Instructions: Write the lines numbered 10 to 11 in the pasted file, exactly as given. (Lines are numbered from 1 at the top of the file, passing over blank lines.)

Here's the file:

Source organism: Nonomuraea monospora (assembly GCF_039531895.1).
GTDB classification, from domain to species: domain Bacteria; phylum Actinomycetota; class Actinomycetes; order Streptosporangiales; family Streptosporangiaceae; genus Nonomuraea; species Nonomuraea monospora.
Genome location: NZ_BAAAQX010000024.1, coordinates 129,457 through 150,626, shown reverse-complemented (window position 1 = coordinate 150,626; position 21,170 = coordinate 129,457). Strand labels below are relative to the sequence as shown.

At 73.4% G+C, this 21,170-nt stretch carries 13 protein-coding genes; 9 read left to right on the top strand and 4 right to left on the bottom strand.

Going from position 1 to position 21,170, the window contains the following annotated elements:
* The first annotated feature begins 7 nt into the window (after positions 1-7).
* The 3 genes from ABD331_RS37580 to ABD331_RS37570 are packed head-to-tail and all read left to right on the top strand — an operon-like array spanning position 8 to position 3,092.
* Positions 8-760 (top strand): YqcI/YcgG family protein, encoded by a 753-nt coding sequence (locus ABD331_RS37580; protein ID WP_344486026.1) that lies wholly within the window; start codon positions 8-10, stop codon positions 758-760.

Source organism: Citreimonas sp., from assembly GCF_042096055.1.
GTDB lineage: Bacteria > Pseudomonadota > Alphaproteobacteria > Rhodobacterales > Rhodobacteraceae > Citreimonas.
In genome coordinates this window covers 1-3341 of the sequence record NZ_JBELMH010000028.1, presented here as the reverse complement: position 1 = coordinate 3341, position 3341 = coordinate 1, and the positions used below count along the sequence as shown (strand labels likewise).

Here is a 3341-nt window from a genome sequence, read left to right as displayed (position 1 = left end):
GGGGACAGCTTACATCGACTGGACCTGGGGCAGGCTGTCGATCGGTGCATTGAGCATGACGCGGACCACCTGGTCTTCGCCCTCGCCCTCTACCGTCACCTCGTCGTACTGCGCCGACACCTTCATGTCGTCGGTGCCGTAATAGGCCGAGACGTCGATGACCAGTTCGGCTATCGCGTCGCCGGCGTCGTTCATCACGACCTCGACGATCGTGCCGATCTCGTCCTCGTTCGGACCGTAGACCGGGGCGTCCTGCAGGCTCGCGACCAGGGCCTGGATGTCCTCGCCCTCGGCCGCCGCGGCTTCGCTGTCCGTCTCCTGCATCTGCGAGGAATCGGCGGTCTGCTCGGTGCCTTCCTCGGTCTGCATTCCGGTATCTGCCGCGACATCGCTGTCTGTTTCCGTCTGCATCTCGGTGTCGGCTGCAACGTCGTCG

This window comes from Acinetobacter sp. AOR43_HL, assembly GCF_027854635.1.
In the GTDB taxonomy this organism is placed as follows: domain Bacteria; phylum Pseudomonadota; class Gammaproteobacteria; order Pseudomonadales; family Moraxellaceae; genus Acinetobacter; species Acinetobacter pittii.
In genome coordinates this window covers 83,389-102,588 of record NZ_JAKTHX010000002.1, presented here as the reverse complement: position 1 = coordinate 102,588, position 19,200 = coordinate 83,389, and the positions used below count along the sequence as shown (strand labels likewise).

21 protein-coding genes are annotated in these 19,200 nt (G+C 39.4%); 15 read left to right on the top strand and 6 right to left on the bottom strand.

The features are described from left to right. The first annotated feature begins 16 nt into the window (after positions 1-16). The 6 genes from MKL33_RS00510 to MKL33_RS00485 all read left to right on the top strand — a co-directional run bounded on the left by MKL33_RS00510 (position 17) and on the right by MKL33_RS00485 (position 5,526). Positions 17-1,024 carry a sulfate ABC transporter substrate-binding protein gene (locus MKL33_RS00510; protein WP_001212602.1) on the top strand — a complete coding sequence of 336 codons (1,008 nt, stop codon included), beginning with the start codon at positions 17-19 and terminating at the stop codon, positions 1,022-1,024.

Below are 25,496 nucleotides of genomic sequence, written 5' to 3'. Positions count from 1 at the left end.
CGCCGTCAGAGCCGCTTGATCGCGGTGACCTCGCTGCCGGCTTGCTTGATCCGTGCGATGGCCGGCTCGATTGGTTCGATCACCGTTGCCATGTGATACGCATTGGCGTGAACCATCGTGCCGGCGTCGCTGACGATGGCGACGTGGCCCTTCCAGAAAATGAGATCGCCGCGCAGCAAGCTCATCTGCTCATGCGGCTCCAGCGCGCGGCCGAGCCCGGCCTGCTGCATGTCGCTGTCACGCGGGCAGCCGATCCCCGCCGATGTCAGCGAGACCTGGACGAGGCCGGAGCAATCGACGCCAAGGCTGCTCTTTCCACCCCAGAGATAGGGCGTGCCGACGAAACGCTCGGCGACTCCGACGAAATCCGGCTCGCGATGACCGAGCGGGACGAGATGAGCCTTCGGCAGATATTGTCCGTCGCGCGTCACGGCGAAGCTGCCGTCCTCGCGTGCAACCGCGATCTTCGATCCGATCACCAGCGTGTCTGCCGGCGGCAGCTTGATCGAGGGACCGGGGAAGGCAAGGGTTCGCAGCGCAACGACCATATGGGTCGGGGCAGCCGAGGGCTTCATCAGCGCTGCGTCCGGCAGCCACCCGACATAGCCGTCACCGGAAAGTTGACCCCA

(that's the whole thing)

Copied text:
GTDB lineage: Bacteria > Pseudomonadota > Alphaproteobacteria > Rhodobacterales > Rhodobacteraceae > Citreimonas.
In genome coordinates this window covers 1-3341 of the sequence record NZ_JBELMH010000028.1, presented here as the reverse complement: position 1 = coordinate 3341, position 3341 = coordinate 1, and the positions used below count along the sequence as shown (strand labels likewise).